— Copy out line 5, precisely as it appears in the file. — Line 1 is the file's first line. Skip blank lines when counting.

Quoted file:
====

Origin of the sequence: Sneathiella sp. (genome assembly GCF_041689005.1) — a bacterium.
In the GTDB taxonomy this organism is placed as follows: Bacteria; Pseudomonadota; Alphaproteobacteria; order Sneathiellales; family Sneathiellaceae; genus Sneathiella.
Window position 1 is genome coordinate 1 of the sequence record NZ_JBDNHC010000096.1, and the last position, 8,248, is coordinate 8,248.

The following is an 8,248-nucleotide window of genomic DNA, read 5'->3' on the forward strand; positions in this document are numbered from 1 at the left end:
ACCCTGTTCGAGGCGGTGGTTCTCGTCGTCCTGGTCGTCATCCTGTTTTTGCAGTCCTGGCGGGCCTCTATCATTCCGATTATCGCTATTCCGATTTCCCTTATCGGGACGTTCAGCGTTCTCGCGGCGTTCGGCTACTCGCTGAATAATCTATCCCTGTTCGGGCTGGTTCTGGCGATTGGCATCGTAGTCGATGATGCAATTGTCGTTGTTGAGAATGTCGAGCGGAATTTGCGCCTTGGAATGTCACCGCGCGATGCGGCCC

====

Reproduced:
ACCCTGTTCGAGGCGGTGGTTCTCGTCGTCCTGGTCGTCATCCTGTTTTTGCAGTCCTGGCGGGCCTCTATCATTCCGATTATCGCTATTCCGATTTCCCTTATCGGGACGTTCAGCGTTCTCGCGGCGTTCGGCTACTCGCTGAATAATCTATCCCTGTTCGGGCTGGTTCTGGCGATTGGCATCGTAGTCGATGATGCAATTGTCGTTGTTGAGAATGTCGAGCGGAATTTGCGCCTTGGAATGTCACCGCGCGATGCGGCCC